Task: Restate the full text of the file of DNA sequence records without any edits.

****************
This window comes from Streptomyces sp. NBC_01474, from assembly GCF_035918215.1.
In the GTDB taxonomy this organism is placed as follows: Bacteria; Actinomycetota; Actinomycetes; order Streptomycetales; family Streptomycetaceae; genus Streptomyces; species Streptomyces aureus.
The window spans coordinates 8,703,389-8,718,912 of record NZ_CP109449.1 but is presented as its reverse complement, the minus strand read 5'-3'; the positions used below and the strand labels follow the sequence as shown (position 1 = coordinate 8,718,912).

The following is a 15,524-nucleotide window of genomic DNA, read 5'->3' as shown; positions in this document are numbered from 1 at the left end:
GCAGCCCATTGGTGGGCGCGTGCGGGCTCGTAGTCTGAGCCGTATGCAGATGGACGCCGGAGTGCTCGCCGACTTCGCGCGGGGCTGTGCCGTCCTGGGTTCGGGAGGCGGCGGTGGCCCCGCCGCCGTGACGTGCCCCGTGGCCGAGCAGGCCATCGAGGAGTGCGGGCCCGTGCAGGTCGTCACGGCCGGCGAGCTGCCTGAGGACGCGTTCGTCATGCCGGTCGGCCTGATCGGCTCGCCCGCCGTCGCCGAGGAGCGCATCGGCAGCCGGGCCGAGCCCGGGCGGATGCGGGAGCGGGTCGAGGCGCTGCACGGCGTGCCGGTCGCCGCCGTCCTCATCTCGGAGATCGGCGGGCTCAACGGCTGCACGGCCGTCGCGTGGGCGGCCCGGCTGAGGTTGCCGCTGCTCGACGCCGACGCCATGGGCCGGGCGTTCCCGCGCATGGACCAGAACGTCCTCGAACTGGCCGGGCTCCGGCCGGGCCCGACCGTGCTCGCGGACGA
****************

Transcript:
This window comes from Streptomyces sp. NBC_01474, from assembly GCF_035918215.1.
In the GTDB taxonomy this organism is placed as follows: Bacteria; Actinomycetota; Actinomycetes; order Streptomycetales; family Streptomycetaceae; genus Streptomyces; species Streptomyces aureus.
The window spans coordinates 8,703,389-8,718,912 of record NZ_CP109449.1 but is presented as its reverse complement, the minus strand read 5'-3'; the positions used below and the strand labels follow the sequence as shown (position 1 = coordinate 8,718,912).

The following is a 15,524-nucleotide window of genomic DNA, read 5'->3' as shown; positions in this document are numbered from 1 at the left end:
GCAGCCCATTGGTGGGCGCGTGCGGGCTCGTAGTCTGAGCCGTATGCAGATGGACGCCGGAGTGCTCGCCGACTTCGCGCGGGGCTGTGCCGTCCTGGGTTCGGGAGGCGGCGGTGGCCCCGCCGCCGTGACGTGCCCCGTGGCCGAGCAGGCCATCGAGGAGTGCGGGCCCGTGCAGGTCGTCACGGCCGGCGAGCTGCCTGAGGACGCGTTCGTCATGCCGGTCGGCCTGATCGGCTCGCCCGCCGTCGCCGAGGAGCGCATCGGCAGCCGGGCCGAGCCCGGGCGGATGCGGGAGCGGGTCGAGGCGCTGCACGGCGTGCCGGTCGCCGCCGTCCTCATCTCGGAGATCGGCGGGCTCAACGGCTGCACGGCCGTCGCGTGGGCGGCCCGGCTGAGGTTGCCGCTGCTCGACGCCGACGCCATGGGCCGGGCGTTCCCGCGCATGGACCAGAACGTCCTCGAACTGGCCGGGCTCCGGCCGGGCCCGACCGTGCTCGCGGACGA